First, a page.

What advice would you give to anyone applying for a PhD here? What’s special about UNU-MERIT?
First, look at the research themes and see if your research interest is a good fit to any. Then look at the professors’ profiles to see who might be able to supervise you. This is extremely important when you arrive because in the first year we have a lot of coursework.
Second, bear in mind that researchers at UNU-MERIT are not only academics. We have a lot of people coming and going from various sectors; and this is an advantage because you don’t have to stay in academia at UNU. You have more flexibility to move on to international institutions, NGOs or consultancies.
Third, UNU-MERIT has a very international environment – something that’s hard to find in other institutions. We have people from all over the world at every level, from professors to researchers to PhD fellows to Master’s students. That international environment creates very interesting dynamics within the Institute.
Fourth, UNU-MERIT is world renowned, especially in my field of innovation. If you go to REPEC, you can see that we are among the top five institutes in the world. I think that strength comes from our staff and the amount of time we invest in each other. For example, at one point in my PhD I felt a little stuck, which is not unusual. So I went to Bart Verspagen, our director who is also my supervisor, and we had a four-hour conversation in which we tried to figure it out a way forward based on the literature, different models and econometrics. So it was all about how we could solve a particular problem – or rather solve the problem of asking the right question!
Supervision is important, but so is understanding various methodologies and being able to operationalise them. I remember I had a conversation with Thomas Ziesemer, who is an expert on econometrics and regression models. Like my supervisor, he spent an entire afternoon helping me to understand and make the most of various models. Here at UNU-MERIT we’re very lucky to have this kind of open door policy with such leading experts in their fields. Our Deputy Director Neil Foster-McGregor has also helped me a lot. One of my activities right after I finished my first year was to work on the UN Industrial Development Organization’s flagship publication, the 2018 Industrial Development Report (IDR). I ended up co-authoring two background papers with Bart and Neil for the IDR. That was really interesting because we were working with a UN institution here in Europe, so we had to go to Vienna, which also helped build our network among researchers and UN officials.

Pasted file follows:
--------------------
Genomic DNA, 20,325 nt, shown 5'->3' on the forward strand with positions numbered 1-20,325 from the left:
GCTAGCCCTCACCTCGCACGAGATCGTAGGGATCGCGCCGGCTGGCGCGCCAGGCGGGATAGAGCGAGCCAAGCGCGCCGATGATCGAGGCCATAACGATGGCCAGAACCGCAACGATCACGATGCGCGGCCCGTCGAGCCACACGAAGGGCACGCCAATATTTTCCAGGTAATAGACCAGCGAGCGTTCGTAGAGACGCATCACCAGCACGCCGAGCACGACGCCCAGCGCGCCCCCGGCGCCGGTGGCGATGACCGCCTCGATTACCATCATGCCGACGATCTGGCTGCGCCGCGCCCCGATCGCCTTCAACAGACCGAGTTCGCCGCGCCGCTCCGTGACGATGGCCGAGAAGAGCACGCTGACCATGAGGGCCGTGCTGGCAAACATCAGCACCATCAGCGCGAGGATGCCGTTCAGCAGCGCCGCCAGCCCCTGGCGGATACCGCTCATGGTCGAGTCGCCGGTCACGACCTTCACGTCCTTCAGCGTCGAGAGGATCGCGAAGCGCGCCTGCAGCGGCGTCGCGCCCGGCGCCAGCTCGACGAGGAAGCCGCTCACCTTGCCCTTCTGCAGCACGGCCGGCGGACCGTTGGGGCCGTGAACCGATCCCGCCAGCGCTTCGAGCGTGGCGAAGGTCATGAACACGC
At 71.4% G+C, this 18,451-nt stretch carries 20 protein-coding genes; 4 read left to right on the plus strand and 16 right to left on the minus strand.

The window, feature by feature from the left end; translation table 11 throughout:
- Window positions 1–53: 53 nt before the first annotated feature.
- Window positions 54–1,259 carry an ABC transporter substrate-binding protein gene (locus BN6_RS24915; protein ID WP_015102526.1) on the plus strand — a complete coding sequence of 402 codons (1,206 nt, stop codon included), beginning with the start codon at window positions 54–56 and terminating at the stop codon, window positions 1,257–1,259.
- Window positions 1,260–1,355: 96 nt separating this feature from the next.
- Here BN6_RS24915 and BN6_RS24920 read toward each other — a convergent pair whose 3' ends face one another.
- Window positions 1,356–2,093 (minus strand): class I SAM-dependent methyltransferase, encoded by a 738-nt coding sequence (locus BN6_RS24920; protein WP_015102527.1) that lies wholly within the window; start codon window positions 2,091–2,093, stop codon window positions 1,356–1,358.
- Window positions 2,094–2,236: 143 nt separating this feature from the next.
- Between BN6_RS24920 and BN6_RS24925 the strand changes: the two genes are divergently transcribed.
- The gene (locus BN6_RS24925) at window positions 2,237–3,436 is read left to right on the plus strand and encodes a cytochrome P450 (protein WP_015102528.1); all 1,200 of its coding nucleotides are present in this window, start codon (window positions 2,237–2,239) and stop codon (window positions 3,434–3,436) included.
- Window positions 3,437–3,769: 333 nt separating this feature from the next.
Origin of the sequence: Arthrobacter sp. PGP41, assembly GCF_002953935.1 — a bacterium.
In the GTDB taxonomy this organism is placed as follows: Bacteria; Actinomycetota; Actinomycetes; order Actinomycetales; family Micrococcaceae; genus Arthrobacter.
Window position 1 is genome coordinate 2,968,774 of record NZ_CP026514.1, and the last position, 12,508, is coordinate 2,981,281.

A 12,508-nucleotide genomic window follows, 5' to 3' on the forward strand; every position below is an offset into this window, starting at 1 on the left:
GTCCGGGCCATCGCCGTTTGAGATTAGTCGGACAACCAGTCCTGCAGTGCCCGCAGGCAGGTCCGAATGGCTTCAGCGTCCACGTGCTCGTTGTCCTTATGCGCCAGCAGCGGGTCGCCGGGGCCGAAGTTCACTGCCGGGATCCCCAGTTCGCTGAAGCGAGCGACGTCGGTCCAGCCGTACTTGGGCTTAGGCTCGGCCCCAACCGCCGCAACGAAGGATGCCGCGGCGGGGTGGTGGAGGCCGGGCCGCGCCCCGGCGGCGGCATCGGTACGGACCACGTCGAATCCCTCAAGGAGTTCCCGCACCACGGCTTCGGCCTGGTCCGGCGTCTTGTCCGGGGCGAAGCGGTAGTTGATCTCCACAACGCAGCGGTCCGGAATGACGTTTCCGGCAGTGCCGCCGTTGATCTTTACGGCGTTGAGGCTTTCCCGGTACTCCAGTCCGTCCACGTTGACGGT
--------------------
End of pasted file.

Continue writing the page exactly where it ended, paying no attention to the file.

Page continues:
Finally, over the last few months I had the opportunity to be a visiting scholar in a foreign institution via the CatChain (Catching up along the Global Value Chains) project, co-led by UNU-MERIT. I spent eight months abroad – with the opportunity to choose among Brazil, Costa Rica, Malaysia and South Korea, in order to work with the local staff. This opportunity was very important for me to expand my academic network and move forward with my PhD thesis. In fact, I managed to finish my PhD manuscript while abroad. This was another great opportunity that UNU-MERIT offered me.
The opinions expressed here are the author’s own; they do not necessarily reflect the views of UNU.
UNU / D.Spinola